Claims for compensation should be submitted to the National
Board of Fisheries (fiskeristyrelsen) before the end of 1989.  The
National Board of Fisheries decides on issues of compensation.  No
appeal lies against this decision.  However, a property owner who is
not satisfied with a decision of the National Board of Fisheries can
institute proceedings before the Real Estate Court
(fastighetsdomstolen).

        The applicant states that, since he has not suffered any
financial loss in the sense that he has lost income as a result of
the new legislation, he has no right to compensation under the
Compensation Act and he has thus not submitted any claim for such
compensation.

        The background and reasons for the 1985 legislation are
described as follows by the Government (with reference to the
Government Bill 1984/85:107):

        The reform constitutes a part of the public recreation policy.
From the social aspect it is important for people to have
opportunities for relaxation and activities in their leisure time.
This need increases as leisure time increases and daily work requires
less physical effort.  There are numerous obstacles limiting
opportunities for utilising leisure time.  Many leisure activities
require expensive equipment.  One's own holiday cottage, a craft or
caravan and access to a car are often required to get to recreation
areas.  People living in large towns often live far from unexploited
countryside and the recreation facilities offered thereby.
Furthermore, many people who have moved to the towns previously had a
natural and spontaneous contact with unspoiled nature which is now

lost.  Recreational fishing means a great deal to these people.  All
three of the big-city areas in Sweden are located close to the sea
coast.  Two of them also offer suitable lakes in the immediate vicinity
of residential areas.  Distance therefore does not have to be a problem
for those who wish to go fishing in their leisure time.  However,
recreational fishing requires access to suitable fishing waters in the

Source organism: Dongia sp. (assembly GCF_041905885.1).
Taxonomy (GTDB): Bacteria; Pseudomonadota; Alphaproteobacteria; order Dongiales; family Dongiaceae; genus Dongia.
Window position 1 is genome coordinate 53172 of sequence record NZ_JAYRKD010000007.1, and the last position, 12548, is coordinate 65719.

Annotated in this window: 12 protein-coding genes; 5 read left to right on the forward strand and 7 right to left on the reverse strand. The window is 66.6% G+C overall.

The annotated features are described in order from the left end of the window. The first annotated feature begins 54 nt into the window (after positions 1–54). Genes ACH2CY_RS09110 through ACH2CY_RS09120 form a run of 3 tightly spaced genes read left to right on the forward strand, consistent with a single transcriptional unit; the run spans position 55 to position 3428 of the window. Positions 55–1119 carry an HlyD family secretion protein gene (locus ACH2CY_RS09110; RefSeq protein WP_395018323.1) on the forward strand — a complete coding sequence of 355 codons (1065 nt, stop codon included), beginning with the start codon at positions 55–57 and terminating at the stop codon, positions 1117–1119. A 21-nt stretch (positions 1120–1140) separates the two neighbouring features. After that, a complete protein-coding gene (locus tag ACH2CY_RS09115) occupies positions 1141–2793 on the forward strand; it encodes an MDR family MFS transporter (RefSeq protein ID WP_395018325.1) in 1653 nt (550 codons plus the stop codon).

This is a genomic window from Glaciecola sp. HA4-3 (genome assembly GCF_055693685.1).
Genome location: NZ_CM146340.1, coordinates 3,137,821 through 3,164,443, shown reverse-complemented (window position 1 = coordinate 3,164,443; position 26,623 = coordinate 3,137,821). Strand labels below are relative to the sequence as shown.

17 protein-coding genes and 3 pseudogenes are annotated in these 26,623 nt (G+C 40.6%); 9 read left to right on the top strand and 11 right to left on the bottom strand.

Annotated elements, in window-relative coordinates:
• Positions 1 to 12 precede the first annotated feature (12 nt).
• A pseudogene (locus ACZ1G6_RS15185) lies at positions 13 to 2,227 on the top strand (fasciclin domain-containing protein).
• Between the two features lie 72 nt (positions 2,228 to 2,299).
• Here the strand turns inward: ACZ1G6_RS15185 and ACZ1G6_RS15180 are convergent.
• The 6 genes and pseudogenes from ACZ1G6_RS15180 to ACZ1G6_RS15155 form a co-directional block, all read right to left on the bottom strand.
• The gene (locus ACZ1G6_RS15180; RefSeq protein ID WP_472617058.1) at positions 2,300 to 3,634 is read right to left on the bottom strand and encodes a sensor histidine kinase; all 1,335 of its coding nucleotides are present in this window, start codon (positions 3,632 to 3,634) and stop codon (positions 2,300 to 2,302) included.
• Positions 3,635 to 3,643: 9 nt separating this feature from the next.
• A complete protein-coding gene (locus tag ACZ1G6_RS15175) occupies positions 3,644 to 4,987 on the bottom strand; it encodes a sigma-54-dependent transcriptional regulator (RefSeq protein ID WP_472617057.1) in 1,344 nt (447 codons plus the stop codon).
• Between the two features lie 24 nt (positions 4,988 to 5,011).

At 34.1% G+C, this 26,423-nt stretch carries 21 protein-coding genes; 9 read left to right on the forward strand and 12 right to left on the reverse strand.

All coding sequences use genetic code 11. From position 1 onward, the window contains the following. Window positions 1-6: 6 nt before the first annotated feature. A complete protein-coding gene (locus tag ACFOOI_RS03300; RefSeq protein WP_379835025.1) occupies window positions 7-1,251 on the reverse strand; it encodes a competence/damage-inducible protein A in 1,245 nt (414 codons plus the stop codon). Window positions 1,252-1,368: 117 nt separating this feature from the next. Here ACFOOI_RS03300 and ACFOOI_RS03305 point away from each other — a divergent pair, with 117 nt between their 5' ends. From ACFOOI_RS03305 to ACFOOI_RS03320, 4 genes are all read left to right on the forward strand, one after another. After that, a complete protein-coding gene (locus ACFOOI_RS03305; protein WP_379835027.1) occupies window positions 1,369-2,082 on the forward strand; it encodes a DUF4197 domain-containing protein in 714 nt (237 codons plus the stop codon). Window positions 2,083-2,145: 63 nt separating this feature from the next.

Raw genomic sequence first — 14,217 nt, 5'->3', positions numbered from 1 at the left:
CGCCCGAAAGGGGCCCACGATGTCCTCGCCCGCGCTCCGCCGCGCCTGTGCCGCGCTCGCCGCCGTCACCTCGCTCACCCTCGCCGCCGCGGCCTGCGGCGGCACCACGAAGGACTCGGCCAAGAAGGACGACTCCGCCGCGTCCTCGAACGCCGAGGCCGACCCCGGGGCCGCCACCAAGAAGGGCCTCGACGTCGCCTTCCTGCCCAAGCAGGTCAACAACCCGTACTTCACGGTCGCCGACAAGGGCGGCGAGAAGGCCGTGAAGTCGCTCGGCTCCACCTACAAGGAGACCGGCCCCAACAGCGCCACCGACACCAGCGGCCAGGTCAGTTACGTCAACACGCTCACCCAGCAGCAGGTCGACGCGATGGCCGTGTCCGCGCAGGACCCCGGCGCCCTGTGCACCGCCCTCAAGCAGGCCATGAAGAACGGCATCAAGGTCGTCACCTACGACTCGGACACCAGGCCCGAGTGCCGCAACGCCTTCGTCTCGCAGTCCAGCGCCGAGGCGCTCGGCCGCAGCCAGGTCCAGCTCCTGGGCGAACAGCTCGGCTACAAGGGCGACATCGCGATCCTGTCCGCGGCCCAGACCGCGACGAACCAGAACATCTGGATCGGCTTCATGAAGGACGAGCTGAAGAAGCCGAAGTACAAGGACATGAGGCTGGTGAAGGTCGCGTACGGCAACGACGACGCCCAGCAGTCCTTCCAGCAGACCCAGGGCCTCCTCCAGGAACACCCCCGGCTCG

big-city areas.  In the Gothenburg and Malmö areas it was possible for
everyone to fish on the coast, but in the Stockholm area this was
prevented by the fishery legislation which meant that fishing near the
beaches and in most of the archipelago area was an exclusive right of
the owner of the fishing rights.

        Furthermore, an important task for society is to make a wide
range of leisure activities available to all.  This is particularly
important since the opportunity of leisure activities and exercise is
of great significance to health, adjustment and well-being in society.
Recreational fishing offers unique opportunities for contact with
nature, exercise and relaxation and it is open to anyone.  It activates
people from all groups of society.  The social bias often evident in
other leisure activities does not exist in recreational fishing.  It is
also an important supplement to other leisure activities such as
boating, hiking, holiday trips and camping.  Recreational fishing can
also provide an added source of livelihood, enabling settling in
sparsely populated areas where other sources of livelihood are
limited.  An important task for society is to contribute to offering
the public a rich and varied range of leisure opportunities.
Experience shows that active recreational fishing plays an important
part in the social recreation policy.

        In the Bill submitted to Parliament, in which the reform was
proposed, the Minister of Agriculture stated the following:

"It is unusually difficult to obtain any clear picture of the
current legislation on fishing rights.  This is evident from
the summary of the system of regulations given in the
memorandum.  Regulations which at the time they were issued may
have seemed reasonable and fair, now appear difficult to
understand, complicated and sometimes illogical.  One of the
most striking examples of this is that on certain stretches of
the coast the public may fish freely with nets but may not use
hand-held tackle.  The provisions of the Fishing Act are
supplemented by provisions concerning conservation and
operation of fishing issued by the Government in the Ordinance
on Fishery and other provisions notified by the National Board
of Fisheries or by the County Administrative Boards.  This
accumulation of regulations is extremely extensive and
contains such a multitude of detail that it is difficult for
an individual to acquire adequate information as to where,
when and how he may fish.  The fact that the regulations are